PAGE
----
Robin Hood ****
One Liner Review:
A light-hearted, humorous and entertaining take on the classic hero who robs from the rich and gives to the poor.
This is a fun, quick-paced animated film. It’s the classic story told with just enough structure to show us all the important characters before throwing them into a series of action scenes. There’s the train robbery, the archery contest, and the dungeon hail break. The movie is smart enough to limit this amount of sequences, and therefore leave a little time to develop each one of them. And it also has plenty of comedy, mostly centered around its villains. The quick pace go a a long way with keeping this one exciting at all times.
Robin Hood is a classic story of a bandit thief who challenges a corrupt king by stealing from the king and using the money to help those in need. There have been countless versions of the tale, from the Errol Flynn swashbuckling adventure to the Mel Brooks spoof, Robin Hood: Men in Tights. It’s a movie and story that gets remade every decade or two. In the last three decades alone, there have been two versions, the Kevin Costner definitive classic, and then the Russell Crowe – Ridley Scott Crusades version. Despite all of these, the Disney animated take on the story from the seventies still stands its ground as one of the best.
The animated movie works, in large part, because of how simple it is. There are only four major events, and the first of these happens at the very start of the film. It features Robbin Hood and Little John robbing Prince John’s caravan train (having two characters named John, when there’s only about five name-characters in the entire film isn’t the smartest move, but that goes back to the original story, and is not the fault of this movie.) The train robbery is a quick, easy, snd fun way to kick things off and introduce us to most of the important characters.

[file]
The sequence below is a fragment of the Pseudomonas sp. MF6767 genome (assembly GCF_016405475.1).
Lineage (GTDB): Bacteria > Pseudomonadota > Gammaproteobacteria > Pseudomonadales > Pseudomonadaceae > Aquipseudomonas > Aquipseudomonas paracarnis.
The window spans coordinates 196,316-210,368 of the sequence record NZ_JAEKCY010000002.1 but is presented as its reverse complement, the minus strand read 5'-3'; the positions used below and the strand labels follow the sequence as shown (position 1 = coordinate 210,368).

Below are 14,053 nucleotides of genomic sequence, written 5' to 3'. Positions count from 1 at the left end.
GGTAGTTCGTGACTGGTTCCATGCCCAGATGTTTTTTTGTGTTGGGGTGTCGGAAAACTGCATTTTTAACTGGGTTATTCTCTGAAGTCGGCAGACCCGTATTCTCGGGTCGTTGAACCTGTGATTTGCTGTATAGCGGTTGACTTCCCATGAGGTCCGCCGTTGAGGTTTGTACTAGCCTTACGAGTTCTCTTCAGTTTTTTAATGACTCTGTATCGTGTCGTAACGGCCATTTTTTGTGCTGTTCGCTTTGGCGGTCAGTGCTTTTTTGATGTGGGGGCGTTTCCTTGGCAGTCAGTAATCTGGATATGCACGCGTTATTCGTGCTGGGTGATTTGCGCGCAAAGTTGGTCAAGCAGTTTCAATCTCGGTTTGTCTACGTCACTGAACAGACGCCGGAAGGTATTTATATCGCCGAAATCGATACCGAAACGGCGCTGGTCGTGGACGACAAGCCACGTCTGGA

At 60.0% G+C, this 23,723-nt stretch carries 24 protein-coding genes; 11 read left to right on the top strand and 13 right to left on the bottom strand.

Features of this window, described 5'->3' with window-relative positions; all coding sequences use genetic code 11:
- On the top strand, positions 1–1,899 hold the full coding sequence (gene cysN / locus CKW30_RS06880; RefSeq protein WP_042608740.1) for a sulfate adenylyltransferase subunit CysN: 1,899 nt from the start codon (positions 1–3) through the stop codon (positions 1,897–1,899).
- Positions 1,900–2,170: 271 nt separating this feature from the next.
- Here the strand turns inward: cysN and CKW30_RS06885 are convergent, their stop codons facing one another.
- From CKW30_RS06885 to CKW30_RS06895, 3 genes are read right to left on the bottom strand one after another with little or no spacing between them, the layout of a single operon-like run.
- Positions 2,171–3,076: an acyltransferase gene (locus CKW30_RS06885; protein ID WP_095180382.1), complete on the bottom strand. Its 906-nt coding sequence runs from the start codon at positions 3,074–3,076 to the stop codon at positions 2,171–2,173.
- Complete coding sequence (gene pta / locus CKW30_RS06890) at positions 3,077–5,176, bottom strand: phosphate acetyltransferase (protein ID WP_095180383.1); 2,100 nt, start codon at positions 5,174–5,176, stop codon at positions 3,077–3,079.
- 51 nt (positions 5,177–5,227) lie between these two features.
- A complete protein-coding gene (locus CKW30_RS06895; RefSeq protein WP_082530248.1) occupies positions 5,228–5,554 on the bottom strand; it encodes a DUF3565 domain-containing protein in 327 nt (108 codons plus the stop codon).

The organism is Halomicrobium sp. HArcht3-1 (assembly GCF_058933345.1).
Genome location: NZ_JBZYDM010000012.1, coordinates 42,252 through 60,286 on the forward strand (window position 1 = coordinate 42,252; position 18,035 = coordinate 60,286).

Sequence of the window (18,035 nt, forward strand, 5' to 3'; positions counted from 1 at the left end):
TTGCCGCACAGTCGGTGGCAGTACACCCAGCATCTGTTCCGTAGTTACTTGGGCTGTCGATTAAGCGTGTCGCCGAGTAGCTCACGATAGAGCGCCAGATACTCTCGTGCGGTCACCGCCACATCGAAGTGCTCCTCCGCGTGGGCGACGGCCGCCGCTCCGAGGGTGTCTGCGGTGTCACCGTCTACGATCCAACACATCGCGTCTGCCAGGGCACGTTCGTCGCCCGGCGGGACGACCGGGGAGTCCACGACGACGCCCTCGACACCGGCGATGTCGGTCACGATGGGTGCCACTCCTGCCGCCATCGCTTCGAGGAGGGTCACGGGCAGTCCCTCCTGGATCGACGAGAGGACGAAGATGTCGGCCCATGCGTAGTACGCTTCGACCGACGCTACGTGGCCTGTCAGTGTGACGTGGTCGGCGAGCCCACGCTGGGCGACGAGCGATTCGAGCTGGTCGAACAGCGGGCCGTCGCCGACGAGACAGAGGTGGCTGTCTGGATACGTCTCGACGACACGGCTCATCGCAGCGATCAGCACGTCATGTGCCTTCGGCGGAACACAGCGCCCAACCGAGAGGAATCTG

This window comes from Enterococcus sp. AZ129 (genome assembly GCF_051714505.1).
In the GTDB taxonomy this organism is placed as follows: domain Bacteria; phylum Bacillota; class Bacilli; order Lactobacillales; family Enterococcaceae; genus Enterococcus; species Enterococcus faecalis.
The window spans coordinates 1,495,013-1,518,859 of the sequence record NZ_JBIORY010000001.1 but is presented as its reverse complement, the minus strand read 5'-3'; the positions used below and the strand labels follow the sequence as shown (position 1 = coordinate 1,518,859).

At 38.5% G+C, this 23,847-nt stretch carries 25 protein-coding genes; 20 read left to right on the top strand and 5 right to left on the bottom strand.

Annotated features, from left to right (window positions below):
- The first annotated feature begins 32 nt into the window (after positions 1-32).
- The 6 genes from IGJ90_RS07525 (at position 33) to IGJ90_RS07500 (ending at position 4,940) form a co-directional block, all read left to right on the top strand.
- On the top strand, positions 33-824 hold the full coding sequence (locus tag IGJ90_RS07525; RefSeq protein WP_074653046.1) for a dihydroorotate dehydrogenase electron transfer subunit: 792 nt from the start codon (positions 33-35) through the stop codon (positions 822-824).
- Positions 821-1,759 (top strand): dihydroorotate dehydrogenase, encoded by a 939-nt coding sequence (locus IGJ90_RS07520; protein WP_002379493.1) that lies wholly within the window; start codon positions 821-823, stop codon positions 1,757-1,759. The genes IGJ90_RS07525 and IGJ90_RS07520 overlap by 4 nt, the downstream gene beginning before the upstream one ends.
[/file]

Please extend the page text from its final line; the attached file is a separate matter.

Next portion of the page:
After the train robbery, the other four sequences include an archery tournament, a forest celebration, and finally a castle dungeon escape finale. And one of the many great things here is that because there are so few major set pieces or events, each one of them is given the time to be set up nicely for the audience. With the archery tournament, for example, we see the inception of the tournament (the villains crafting the idea to have it, in order to trick Robin Hood,) to the setting up before the tournament begins to the actual tournament itself, and of course, it’s aftermath.
Similarly, the end sequence of the movie is also setup. There’s a lot of that “calm before the storm,” kind of thing, where the movie takes its time showing where characters are before things go down, and what they are doing, so that the pieces fit into place all the more smoothly. So with the finale, for example, we see the vulture guards building the gallows (a strange sight to see in a kids movie… try explaining to little kids what those will be used for,) and we see the prisoners, as well as The Sheriff of Nottingham, all falling asleep.
That sheriff is one of three villains here. The other two are always together. There is Prince John the lion (or PJ as Little John calls him, in a friendly way.) Prince John is a sniveling coward who constantly sucks on his thumb and says “mommy.” It’s a bit much, but for a children’s movie, it works. And his loyal assistant is Hiss, a rattle snake. The running joke here is that Hiss is always suspicious and right about everything, but Prince John never believes him. Then when things are over, and Prince John has a moment to reflect, Hiss will come along and say “I told you so,” which only makes Prince John more angry. The final punchline is always Prince John doing something physical to Hiss (stuffing him in a container or tying him in a knot or something like that.)